Read these 7 Early Childhood Education Degrees Tips tips to make your life smarter, better, faster and wiser. Each tip is approved by our Editors and created by expert writers so great we call them Gurus. LifeTips is the place to go when you need to know about Teaching Degree tips and hundreds of other topics.
Many people are deciding to pursue second degrees and professions later in life. And the teaching area always benefits from those decisions.
Teachers Count (teacherscount.org) lists several organizations for those who wish to become teachers but have other life experiences and degrees. Those included are Troops to Teachers, which helps military personnel to become educators in multiple fields, including elementary education; Teach for America, which helps those recently graduated and those who are bridging over to find work in urban and under-funded areas; and multiple regional programs.
America is called the melting pot for a reason. People arrive here everyday looking for a better life, better work, and better education. Along with their individual dreams, they have their own ideas, religions, though processes, and biases.
As an early childhood educator, this can work to your advantage or disadvantage. No matter what the ethnicity of the child, ideally the best approach is to treat all the children the same. Problem is, all children are different and how you approach and teach them can be as well.
One of the best ways to address this issue is to start with yourself. Go back and analyze if you have any particular biases and why.
If you aren't sure about your own biases or interactions with student diversity, take a class on the subject or ask the college about programs that address the issue. What you may think is an innocent remark may be offensive to someone else. Although you can't make everyone happy, you can open your eyes wider to other ideas, thought processes, and religious beliefs. You just may get more out of the discussion than you realize and it can point you on the path of becoming an amazing educator.
Earning a degree in early childhood education can be incredibly rewarding. Those eager-to-learn minds staring at you everyday, waiting to be fed with more knowledge is what every educator dreams about. Then reality sets in and you find out it's much more complicated than that.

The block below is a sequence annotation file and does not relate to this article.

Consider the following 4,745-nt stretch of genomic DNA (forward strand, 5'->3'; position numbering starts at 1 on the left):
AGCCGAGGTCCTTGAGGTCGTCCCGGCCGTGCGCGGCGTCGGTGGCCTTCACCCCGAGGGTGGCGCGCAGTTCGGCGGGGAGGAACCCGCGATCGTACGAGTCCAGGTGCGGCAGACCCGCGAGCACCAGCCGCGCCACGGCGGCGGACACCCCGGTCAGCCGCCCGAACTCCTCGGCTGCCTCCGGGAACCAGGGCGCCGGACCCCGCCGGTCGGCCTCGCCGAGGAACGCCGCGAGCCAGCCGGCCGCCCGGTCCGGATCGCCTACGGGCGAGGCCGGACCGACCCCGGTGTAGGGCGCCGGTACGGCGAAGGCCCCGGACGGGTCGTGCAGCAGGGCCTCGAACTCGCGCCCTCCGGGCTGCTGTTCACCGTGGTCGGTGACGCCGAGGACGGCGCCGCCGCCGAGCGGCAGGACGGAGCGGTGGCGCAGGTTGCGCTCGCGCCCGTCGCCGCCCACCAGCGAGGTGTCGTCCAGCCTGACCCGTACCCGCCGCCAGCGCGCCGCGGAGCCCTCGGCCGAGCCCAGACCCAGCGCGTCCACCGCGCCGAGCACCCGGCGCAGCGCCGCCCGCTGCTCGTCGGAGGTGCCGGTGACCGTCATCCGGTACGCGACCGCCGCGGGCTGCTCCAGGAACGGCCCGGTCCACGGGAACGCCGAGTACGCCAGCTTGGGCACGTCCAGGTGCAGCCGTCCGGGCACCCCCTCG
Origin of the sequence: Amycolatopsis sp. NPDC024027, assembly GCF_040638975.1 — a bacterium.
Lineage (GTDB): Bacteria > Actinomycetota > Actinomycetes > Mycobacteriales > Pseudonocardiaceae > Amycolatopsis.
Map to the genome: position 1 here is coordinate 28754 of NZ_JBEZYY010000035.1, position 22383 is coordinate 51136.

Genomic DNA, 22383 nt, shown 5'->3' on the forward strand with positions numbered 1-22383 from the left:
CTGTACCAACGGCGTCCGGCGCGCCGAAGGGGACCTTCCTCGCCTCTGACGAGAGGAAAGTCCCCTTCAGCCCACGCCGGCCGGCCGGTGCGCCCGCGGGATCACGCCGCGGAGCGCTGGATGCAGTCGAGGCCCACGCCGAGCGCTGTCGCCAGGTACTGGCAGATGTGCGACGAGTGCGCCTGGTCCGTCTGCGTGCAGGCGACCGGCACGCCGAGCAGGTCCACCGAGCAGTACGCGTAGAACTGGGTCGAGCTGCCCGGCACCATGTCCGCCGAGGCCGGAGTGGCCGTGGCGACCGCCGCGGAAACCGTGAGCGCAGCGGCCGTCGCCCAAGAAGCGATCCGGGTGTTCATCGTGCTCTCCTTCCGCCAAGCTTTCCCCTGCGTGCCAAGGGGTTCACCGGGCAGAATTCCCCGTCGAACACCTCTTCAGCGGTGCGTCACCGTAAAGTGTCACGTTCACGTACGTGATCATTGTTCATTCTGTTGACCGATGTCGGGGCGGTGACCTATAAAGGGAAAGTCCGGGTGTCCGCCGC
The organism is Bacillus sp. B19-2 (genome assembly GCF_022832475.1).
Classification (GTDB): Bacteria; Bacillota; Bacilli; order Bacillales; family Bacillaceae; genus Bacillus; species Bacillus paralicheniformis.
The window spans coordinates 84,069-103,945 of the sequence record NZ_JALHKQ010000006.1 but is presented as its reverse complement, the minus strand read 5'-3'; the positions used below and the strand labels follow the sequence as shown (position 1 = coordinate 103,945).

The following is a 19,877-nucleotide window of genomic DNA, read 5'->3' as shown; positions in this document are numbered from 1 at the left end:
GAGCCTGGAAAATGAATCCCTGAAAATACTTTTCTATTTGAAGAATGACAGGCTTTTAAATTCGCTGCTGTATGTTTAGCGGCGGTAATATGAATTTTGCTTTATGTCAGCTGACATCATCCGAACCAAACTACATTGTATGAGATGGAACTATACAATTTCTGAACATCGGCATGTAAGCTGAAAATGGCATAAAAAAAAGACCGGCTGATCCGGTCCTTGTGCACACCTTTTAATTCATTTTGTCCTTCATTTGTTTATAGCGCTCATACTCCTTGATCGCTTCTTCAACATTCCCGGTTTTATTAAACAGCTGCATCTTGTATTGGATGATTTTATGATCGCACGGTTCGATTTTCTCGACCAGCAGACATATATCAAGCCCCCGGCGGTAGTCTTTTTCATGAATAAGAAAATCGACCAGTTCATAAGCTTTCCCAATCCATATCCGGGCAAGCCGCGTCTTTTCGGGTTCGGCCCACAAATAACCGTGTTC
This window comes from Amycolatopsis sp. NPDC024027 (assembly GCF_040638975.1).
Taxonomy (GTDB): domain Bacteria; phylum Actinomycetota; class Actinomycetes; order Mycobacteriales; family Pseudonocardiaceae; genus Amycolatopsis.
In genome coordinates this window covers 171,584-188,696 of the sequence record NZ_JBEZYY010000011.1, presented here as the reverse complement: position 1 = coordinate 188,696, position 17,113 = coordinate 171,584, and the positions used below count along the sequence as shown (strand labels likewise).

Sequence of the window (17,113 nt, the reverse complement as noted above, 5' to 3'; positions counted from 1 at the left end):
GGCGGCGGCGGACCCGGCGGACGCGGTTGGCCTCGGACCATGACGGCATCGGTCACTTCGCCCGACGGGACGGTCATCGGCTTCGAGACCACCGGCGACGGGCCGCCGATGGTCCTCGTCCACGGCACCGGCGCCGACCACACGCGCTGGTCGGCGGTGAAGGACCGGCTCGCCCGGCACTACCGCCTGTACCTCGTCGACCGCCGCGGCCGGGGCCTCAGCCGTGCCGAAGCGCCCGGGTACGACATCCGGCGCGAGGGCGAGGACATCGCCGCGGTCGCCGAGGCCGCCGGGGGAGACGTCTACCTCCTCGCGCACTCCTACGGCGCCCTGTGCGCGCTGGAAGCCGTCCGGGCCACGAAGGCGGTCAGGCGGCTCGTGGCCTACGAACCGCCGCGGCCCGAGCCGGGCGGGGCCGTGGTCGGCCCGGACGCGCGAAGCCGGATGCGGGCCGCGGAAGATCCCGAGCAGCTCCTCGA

One of the best ways to find out what grade you want to teach is ask yourself what age of child's company do you enjoy the most? Do you have a niece who's five and a delight because she's constantly asking questions? Do you have a son who's seven who wants to learn about multiplication tables? Do you have a friend's child who's four who you can't stand to be around because of how demanding she is?
Then venture back to your school days and try to decide what grade you enjoyed the most and why. Try and remember what subjects you liked the most and which you hated. Ask other teachers who teach the ages and subjects you might be interested in about curriculum, teaching plans, the personalities of the children, their likes and dislikes of their jobs, and any other questions that come to mind.
Do your homework before deciding on your degree plan and save yourself a huge amount of time and distress.
Early childhood education training also includes recognizing the signs of child abuse and neglect. It's a sad fact of teaching, but it's possible you will encounter a child you suspect is being abused. But many teachers suffer with the "crossing the line" syndrome -- with our society being so litigious, many teachers and administrators may feel intimidated to say anything for fear of being wrong.
If your degree plan doesn't require it, taking additional training on recognizing the signs of child abuse and neglect should be a class or certification you take the initiative to attend. There are multiple websites and books offered to help early childhood educators recognize the "non-verbal" signals a child will exhibit when being verbally, physically, emotionally, or sexually abused. Falling grades, changes in personality (more aggressive, less interactive), poor hygiene, no lunch sent to school, no money to purchase lunch, and weight loss are all signs an educator should watch closely and talk to their school officials about it.